Tuesday, March 30, 2010

The Paleo Diet and Crohn's Disease

Q: Can you comment on any reported results in curbing the symptoms of Crohn's Disease with the Paleo Diet. As I am a sufferer, I would love to know.

Thank you,

A: Dear Shannon,

Indeed, inflammatory bowel disease (Ulcerative Colitis & Crohn's Disease) patients usually do very well with The Paleo Diet, as nutrients are one of the main environmental triggers of this condition. Crohn's disease is an autoimmune disease where the immune system mounts an attack against its own tissues - in this case the cells lining the intestine.

For an autoimmune disease to occur we need a genetic predisposition and an environmental trigger. The genetic predisposition depends on genes coding for the Human Leukocyte Antigen (HLA) system. One of the environmental triggers may be nutrition, besides infections, geography (vitamin D deficiency), physical trauma or vaccination.

One of the key points in this process is increased intestinal permeability. This means that the gut barrier allows increased passage of bacterial or food proteins (antigens) into peripheral circulation, skipping a process known as oral tolerance. Once antigens come in contact with the immune system located in the gut associated lymphoid tissue, they may elicit a T-cell mediated immune response against those antigens.

If the molecular structure of the dietary or bacterial antigens is similar to that of the HLA system (part of the immune system representing cellular mechanisms), chances are that a cross reaction between foreign antigens and self antigens (produced by T-cells) occur. This is termed molecular mimicry, and leads to self injury by the adaptive immune system.

Hence, decreasing intestinal permeability is one of the treatment targets. There are several nutrients known to increase intestinal permeability that you may want to avoid, at least until symptoms subside. Here is a list, with the noxious substances in parentheses:

  • Cereal grains (lectins and gliadin)
  • Legumes, including soya and peanuts (lectins and saponins)
  • Tomato (tomato lectin and alpha-tomatin)
  • Potato (lectins and saponins)
  • Chili (capsaicin)
  • Quillaja (foaming substance)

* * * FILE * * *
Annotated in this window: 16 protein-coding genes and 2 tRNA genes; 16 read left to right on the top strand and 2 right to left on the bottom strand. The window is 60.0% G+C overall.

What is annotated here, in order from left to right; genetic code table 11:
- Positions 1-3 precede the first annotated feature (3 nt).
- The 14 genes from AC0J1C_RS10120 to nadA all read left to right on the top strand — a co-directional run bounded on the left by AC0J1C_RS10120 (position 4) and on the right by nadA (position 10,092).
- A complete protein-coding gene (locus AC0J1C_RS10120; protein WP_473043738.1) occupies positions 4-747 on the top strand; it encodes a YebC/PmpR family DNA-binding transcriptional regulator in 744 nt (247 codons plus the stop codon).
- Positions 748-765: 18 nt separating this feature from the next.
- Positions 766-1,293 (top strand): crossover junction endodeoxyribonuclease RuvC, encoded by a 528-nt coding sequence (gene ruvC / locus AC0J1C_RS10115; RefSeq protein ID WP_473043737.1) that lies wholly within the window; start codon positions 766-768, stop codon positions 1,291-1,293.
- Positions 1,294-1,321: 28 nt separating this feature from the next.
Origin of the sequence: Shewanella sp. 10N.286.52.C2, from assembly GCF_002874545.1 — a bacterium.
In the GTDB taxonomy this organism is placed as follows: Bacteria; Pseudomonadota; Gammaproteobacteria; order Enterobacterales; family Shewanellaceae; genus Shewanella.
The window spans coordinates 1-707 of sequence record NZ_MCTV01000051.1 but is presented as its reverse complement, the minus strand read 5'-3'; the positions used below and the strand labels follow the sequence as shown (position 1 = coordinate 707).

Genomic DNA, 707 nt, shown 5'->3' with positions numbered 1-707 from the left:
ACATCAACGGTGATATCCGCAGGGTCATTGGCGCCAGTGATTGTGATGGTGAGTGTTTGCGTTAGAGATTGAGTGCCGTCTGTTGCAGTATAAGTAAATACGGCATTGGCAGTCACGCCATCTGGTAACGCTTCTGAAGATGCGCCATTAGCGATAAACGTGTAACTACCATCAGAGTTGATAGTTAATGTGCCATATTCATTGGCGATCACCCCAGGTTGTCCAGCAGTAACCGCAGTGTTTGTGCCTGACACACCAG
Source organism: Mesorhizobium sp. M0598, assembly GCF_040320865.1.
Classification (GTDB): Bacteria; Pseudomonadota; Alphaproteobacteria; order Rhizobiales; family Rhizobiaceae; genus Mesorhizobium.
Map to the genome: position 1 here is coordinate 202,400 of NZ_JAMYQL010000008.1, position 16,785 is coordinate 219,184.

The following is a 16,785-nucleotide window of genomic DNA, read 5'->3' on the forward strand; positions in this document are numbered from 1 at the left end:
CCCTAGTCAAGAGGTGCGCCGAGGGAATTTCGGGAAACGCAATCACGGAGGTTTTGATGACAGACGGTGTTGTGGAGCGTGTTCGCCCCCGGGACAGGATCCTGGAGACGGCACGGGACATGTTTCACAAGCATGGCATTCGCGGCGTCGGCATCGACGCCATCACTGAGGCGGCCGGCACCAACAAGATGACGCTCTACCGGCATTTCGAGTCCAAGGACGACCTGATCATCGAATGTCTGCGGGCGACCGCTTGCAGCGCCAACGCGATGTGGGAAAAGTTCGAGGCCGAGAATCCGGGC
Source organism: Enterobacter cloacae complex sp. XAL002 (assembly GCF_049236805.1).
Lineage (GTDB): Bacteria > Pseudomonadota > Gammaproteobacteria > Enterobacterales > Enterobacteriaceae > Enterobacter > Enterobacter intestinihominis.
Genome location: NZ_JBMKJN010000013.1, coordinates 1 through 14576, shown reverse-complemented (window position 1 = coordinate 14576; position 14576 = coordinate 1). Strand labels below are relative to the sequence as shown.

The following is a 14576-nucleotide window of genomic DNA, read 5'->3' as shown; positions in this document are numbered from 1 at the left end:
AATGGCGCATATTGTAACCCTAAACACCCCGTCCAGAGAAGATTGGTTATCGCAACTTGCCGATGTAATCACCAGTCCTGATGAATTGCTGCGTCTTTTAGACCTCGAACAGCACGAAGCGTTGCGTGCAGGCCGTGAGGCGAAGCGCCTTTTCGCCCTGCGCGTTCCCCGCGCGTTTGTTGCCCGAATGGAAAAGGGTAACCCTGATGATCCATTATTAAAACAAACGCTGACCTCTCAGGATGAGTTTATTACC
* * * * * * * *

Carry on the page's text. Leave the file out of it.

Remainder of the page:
• Quinoa (saponins)
  • Egg white (lysozyme)
  • Alfalfa sprouts (saponins)
  • Amaranth (saponins)
  • Alcohol

Moreover, some nutrients exert an adjuvant-like activity (they stimulate the immune system), which is something you don't want to if you are suffering from an autoimmune disease. Nutrients containing adjuvants:

  • Quillaja extract, found in root beer
  • Tomato alpha-tomatine

Dairy products and vegetable oils also have deleterious effects upon your immune system.

I hope this helps.


  1. For dietary management, I would recommend a few readings:

    1) "Breaking the Vicious Cycle." Similar to Paleo, but there is some substantial use of well-fermented yogurt. I agree with this approach.

    2) "Life Without Bread." One simple rule: no more than 72 grams/day of carbs. I would suggest this be combined with the Gottschall diet above: no grains, low-carb. Been living this way for 27 months; no meds, and feeling great. My blood panels and fecal calprotectin all came back normal in February, a continuation of a trend that started just 3 months after going on the Gottschall diet.

    3) Think "meat." Animal protein is the one thing that- barring individual allergies- is universally safe for Crohnies. Once you find a stable plateau, start to introduce individual plant items; I find cauliflower is fine, others do not. Carrots make me incredibly sleepy for some reason I cannot explain. Don't go jumping around! Find a select few food items that you do well with, and eat a lot of them. Once you find a stable plateau for a week, introduce a new food item in small quantities. It is a slow, delicate progression, and keeping a food log pays off.

    4) Supplement with selenium (100 mcg/day), and vitamin D (5,000 IU/day, tapering down to 2,000 or 3,000 IU/day after the first month or two. Consume fish oil, at least 1 teaspoon daily. If you feel hungry but don't feel well, eat coconut oil; pop it in the refrigerator first if you wish to eat it solid. Up to 3 tablespoons/day may be tolerated eventually.

    I find nuts are a problem for me, as are peanuts. I used to enjoy them, but now only have them perhaps once a week and find things are greatly improved.

    Think: low carb, no grains. Go from there, and good luck.

  2. Started paleo (have crohn's). Had a flare-up over the weekend...not blaming paleo, the signs have been there for weeks. That said, docs put me on a low residue (fiber) diet in response to the flare, which is anything but paleo. Your thoughts?

  3. To Anon about low fiber diet:
    Paleo can be adjusted to be low fiber, as I have found this a MUST. I also have to leave out "healthy" paleo foods that are high in fructose etc. which is quite a bit. I think meat as well as a mixture of paleo, FODMAP, SCD and no dairy may help :) It's not a fun road taste-wise, but healing is so great! All the best.


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